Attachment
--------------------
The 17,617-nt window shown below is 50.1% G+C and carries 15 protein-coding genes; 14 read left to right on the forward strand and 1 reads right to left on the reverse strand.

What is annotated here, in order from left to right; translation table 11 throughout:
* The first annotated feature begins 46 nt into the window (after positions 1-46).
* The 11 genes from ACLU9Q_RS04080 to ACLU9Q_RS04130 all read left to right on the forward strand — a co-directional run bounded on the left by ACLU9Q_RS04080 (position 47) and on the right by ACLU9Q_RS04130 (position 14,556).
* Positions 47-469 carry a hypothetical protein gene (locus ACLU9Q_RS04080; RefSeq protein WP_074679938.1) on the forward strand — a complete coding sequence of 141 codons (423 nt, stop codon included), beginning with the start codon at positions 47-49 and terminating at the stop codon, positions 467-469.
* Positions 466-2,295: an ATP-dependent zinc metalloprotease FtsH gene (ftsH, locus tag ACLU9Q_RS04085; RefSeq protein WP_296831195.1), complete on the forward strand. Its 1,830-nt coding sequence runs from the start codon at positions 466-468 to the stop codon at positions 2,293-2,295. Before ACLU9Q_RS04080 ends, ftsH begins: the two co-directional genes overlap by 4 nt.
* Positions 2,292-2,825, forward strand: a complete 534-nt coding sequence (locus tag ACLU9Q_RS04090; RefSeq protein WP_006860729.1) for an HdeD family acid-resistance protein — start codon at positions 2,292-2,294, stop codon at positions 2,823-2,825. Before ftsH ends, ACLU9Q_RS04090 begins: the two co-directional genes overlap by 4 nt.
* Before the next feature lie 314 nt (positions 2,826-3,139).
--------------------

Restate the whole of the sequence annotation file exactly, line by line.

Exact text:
The 17,617-nt window shown below is 50.1% G+C and carries 15 protein-coding genes; 14 read left to right on the forward strand and 1 reads right to left on the reverse strand.

What is annotated here, in order from left to right; translation table 11 throughout:
* The first annotated feature begins 46 nt into the window (after positions 1-46).
* The 11 genes from ACLU9Q_RS04080 to ACLU9Q_RS04130 all read left to right on the forward strand — a co-directional run bounded on the left by ACLU9Q_RS04080 (position 47) and on the right by ACLU9Q_RS04130 (position 14,556).
* Positions 47-469 carry a hypothetical protein gene (locus ACLU9Q_RS04080; RefSeq protein WP_074679938.1) on the forward strand — a complete coding sequence of 141 codons (423 nt, stop codon included), beginning with the start codon at positions 47-49 and terminating at the stop codon, positions 467-469.
* Positions 466-2,295: an ATP-dependent zinc metalloprotease FtsH gene (ftsH, locus tag ACLU9Q_RS04085; RefSeq protein WP_296831195.1), complete on the forward strand. Its 1,830-nt coding sequence runs from the start codon at positions 466-468 to the stop codon at positions 2,293-2,295. Before ACLU9Q_RS04080 ends, ftsH begins: the two co-directional genes overlap by 4 nt.
* Positions 2,292-2,825, forward strand: a complete 534-nt coding sequence (locus tag ACLU9Q_RS04090; RefSeq protein WP_006860729.1) for an HdeD family acid-resistance protein — start codon at positions 2,292-2,294, stop codon at positions 2,823-2,825. Before ftsH ends, ACLU9Q_RS04090 begins: the two co-directional genes overlap by 4 nt.
* Before the next feature lie 314 nt (positions 2,826-3,139).